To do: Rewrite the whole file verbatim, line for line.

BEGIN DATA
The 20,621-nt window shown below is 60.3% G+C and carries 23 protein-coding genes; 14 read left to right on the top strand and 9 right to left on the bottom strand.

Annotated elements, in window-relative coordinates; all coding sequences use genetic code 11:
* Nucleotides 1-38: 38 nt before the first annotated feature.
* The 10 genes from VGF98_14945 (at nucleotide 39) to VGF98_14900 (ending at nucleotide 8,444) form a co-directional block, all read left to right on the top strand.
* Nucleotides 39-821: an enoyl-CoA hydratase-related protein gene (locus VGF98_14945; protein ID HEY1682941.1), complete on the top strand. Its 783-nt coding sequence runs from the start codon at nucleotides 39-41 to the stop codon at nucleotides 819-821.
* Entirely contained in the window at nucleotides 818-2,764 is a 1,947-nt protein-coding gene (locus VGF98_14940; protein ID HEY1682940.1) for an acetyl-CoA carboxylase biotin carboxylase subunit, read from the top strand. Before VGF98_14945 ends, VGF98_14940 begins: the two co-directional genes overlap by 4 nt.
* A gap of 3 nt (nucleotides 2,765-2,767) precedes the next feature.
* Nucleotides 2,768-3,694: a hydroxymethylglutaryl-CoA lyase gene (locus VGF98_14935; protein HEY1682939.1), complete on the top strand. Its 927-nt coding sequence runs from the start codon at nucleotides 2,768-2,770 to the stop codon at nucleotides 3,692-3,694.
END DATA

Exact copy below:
The 20,621-nt window shown below is 60.3% G+C and carries 23 protein-coding genes; 14 read left to right on the top strand and 9 right to left on the bottom strand.

Annotated elements, in window-relative coordinates; all coding sequences use genetic code 11:
* Nucleotides 1-38: 38 nt before the first annotated feature.
* The 10 genes from VGF98_14945 (at nucleotide 39) to VGF98_14900 (ending at nucleotide 8,444) form a co-directional block, all read left to right on the top strand.
* Nucleotides 39-821: an enoyl-CoA hydratase-related protein gene (locus VGF98_14945; protein ID HEY1682941.1), complete on the top strand. Its 783-nt coding sequence runs from the start codon at nucleotides 39-41 to the stop codon at nucleotides 819-821.
* Entirely contained in the window at nucleotides 818-2,764 is a 1,947-nt protein-coding gene (locus VGF98_14940; protein ID HEY1682940.1) for an acetyl-CoA carboxylase biotin carboxylase subunit, read from the top strand. Before VGF98_14945 ends, VGF98_14940 begins: the two co-directional genes overlap by 4 nt.
* A gap of 3 nt (nucleotides 2,765-2,767) precedes the next feature.
* Nucleotides 2,768-3,694: a hydroxymethylglutaryl-CoA lyase gene (locus VGF98_14935; protein HEY1682939.1), complete on the top strand. Its 927-nt coding sequence runs from the start codon at nucleotides 2,768-2,770 to the stop codon at nucleotides 3,692-3,694.